The Massachusetts Department of Education issued new guidance on Friday for how to respect transgender students and ensure their full safe inclusion in schools. The new directives reflect a 2011 law prohibiting discrimination based on gender identity and take a comprehensive look at the experience of trans people in the education system. Here are some of the recommendations:
- Respect students when they determine their own gender identity.
- Use the names and pronouns students have chosen for themselves.
- Protect the confidentiality of students’ identities in their records, making sure only to disclose a student’s identity when it will benefit the student.
- Adjust gender markers on student records to reflect students’ gender identities.
- Ensure students can access the restrooms, locker rooms, and changing facilities that correspond with their gender identity.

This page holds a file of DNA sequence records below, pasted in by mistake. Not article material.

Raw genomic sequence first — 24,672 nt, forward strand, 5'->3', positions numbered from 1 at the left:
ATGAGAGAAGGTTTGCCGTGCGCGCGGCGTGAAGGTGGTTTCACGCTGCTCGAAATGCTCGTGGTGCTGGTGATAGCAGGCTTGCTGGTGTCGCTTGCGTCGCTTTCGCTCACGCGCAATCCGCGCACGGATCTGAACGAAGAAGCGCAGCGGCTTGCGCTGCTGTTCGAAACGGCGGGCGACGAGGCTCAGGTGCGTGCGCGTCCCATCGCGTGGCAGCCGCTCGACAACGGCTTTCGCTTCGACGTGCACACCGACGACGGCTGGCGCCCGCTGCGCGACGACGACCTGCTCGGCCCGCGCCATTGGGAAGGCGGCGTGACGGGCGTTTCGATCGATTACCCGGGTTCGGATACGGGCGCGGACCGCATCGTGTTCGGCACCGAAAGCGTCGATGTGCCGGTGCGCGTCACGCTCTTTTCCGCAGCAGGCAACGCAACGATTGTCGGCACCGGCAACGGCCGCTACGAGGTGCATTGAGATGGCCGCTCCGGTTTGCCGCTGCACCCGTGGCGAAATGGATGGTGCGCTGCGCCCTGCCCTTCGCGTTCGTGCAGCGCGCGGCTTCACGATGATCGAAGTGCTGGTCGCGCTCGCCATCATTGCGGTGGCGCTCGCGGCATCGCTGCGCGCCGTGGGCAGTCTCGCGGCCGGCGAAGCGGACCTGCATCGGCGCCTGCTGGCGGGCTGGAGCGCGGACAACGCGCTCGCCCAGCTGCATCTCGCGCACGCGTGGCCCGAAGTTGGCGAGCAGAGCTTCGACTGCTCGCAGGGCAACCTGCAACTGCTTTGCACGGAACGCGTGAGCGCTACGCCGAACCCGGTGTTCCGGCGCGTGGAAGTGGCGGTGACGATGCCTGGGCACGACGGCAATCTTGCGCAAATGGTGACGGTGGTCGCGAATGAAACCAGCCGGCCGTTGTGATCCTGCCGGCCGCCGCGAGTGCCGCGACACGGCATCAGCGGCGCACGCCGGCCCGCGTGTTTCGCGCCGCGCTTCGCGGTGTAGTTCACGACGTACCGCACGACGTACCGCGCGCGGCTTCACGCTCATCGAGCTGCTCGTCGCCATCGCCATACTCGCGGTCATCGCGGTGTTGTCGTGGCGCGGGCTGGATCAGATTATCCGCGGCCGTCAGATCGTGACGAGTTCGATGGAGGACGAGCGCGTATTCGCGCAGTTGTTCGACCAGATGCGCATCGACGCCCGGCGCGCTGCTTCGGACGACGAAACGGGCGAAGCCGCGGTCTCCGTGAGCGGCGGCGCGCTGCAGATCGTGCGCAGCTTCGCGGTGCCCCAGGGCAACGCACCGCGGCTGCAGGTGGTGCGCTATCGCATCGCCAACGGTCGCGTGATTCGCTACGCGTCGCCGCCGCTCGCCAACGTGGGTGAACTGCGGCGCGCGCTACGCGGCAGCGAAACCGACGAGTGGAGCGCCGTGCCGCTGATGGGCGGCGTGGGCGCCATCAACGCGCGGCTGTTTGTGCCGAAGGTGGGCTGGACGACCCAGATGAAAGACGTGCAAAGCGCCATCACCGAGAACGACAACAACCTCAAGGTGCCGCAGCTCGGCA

- Provide a safe alternative to sex-segregated restrooms, such as a single “unisex” restroom or nurse’s restroom.
- Work with students who feel uncomfortable having a trans student in their restroom or locker room to help foster their understanding of gender identity and a culture of respect and values.
- Allow students to participate in physical education and athletic activities in a manner consistent with their gender identity.
- Adjust dress codes, including for events like prom and graduation, to be gender-neutral.
- Incorporate education and training about trans and gender non-conforming into anti-bullying curriculum, students leadership trainings, and staff professional development.
- Help families and the community understand what it means to have a school with policies that are inclusive of gender identity.
Conservatives are already complaining that bathrooms need to remain segregated by genetic sex, but education department spokesman JC Considine explained that school restrooms are not public accommodations:
CONSIDINE: We’re talking about the use of school facilities by students who have no choice but to be in a school building. Kids have to have restroom access.
Indeed, kids need to have an environment where they can be respected for who they are, and these guidelines provide for just that.